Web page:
But the Centre kept afloat the possibility of another attempt to forge a consensus. Sources referred to a phrase in the minority board’s statement — saying the Sankaracharya’s proposals were “incomplete and inchoate” and suggesting that there was still a window open for dialogue — and said Vajpayee could ask the Kanchi seer to mediate again.

If he was referred to as the “prime mediator” in official circles for the past week, today he was described as the “architect” of the negotiations.

But a spokesman of the Kanchi monastery said: “Periyaval’s (senior acharya’s) role is virtually over. The acharya tried his best…”.

   

 
 
1 KILLED IN BENGAL BATTLE FOR YAGNA 
 
 
FROM OUR BUREAU
 
Calcutta, March 10: 
Ayodhya today cast a shadow on Bengal as a clash erupted between Vishwa Hindu Parishad supporters and police, killing one person and critically injuring two.

Around 1,000 VHP supporters clashed with the police at Taldi, a village near Canning in South 24-Parganas, after they were prevented from holding a yagna linked to the March 15 programme in Ayodhya.

The police admitted they had been informed of the programme but insisted no permission was given.

The police fired 25 rounds in the air on the increasingly belligerent crowd near the railway station after tear-gassing had no effect. Tapas Haldar, 27, died on the spot. Around 50 people, including 25 policemen — were wounded.

In the evening, the state BJP claimed the six admitted to Bangur hospital were party supporters. The BJP has called a bandh in Canning tomorrow.

“We were determined not to allow the yagna as it would have led to disturbances in a vast area where the population is mixed and sensitive to such things,” said Chayan Mukherjee, inspector-general of police (law and order). “Before resorting to firing, we used teargas and lathis without success.”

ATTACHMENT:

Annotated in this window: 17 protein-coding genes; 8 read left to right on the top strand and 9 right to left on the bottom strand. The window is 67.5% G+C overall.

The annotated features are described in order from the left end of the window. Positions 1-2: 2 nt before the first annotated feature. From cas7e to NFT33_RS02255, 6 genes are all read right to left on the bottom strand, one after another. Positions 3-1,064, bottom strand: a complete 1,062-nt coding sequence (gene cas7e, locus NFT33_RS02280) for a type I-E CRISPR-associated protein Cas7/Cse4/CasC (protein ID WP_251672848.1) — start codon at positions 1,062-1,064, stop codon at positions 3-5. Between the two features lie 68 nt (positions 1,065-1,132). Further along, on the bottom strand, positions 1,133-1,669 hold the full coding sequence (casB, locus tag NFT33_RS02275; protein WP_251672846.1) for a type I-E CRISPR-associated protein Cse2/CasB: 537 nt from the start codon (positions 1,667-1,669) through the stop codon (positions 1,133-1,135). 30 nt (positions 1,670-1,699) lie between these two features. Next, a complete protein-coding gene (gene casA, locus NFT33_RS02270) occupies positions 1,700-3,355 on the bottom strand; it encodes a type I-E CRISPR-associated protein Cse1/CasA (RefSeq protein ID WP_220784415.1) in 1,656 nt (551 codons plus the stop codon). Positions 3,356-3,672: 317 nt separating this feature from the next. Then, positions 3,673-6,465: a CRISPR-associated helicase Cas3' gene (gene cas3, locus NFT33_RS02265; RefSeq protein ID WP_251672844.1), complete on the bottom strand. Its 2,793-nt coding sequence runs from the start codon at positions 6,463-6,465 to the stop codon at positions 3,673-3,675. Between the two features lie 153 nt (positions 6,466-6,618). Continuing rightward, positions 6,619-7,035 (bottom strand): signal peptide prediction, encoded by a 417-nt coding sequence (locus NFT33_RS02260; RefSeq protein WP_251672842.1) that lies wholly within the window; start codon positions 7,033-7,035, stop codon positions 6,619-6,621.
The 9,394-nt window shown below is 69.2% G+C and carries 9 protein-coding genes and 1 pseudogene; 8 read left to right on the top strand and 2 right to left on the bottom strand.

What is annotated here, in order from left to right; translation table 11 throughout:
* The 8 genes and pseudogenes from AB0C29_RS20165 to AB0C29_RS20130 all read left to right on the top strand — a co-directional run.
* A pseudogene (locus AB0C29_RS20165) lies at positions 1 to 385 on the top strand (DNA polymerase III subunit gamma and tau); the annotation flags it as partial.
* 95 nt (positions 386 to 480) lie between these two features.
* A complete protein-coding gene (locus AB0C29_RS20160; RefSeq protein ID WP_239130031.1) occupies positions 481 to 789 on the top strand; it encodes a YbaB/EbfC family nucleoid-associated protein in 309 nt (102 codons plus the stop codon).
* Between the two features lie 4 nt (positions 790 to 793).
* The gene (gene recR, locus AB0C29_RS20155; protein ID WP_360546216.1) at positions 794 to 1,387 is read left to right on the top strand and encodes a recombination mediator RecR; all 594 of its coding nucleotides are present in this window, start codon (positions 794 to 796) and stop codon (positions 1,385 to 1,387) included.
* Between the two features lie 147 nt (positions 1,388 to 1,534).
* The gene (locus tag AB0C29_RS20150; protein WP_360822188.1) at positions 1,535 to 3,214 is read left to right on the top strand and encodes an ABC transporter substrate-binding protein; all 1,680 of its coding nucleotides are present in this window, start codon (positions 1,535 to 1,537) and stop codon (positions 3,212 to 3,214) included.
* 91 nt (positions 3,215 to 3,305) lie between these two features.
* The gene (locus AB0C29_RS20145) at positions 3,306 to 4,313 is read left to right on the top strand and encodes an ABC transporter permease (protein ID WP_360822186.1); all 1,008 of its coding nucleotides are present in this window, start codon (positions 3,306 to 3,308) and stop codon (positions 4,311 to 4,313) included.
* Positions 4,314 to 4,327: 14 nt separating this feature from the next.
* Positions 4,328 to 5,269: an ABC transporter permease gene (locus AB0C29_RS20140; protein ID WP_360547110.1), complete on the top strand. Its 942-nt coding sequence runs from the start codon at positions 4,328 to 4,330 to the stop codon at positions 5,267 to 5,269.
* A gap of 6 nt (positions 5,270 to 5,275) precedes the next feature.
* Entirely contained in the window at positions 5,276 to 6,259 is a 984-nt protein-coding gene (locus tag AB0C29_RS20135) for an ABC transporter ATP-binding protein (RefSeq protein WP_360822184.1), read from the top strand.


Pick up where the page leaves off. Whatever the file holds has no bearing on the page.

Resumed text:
The incident has exposed the police’s inability to assess the situation despite advance information. Only 50 policemen were posted in the area, though tension was building up.

The VHP had announced it would hold the yagna at the 30-year-old Hariseva mandir near Taldi railway station, Mukherjee said. Local VHP leader Amar Ray, who was later arrested, said the police did not “stop” the parishad from preparing for the yagna. But superintendent of police Deb Kumar Ganguly said the administration had denied permission for the yagna and clamped Section 144 since Friday.

Women started assembling at the temple from 7.30 am. The devotees agreed to the police directive that only one person could enter the temple at a time.

Trouble started when a Canning-bound train pulled in at the station at 9.45 am. Several VHP activists — most had come by the train — started pelting stones. Heavily outnumbered — the ratio was 1:20 — the policemen burst tear-gas shells.

The crowd then charged at the policemen, forcing them to first fire in the air and then at the mob. The battle raged for over 90 minutes. Relatives of the victims alleged that policemen fired on the crowd from point-blank range.

Though the Taldi programme spun out of control, a parallel one at Asansol was handled well. Over a 100 VHP activists were arrested while trying to perform the same yagna.

   

 
 
‘GLARING’ OMISSIONS IN FORMULA 
 
 
FROM RASHEED KIDWAI
 
New Delhi, March 10: 
Faced with the inflexible attitude of hardliners on both sides, the All-India Muslim Personal Law Board today rejected the Kanchi Sankaracharya’s formula of a symbolic bhoomi pujan near the disputed site in Ayodhya on March 15, saying the proposal was “incomplete and inchoate”.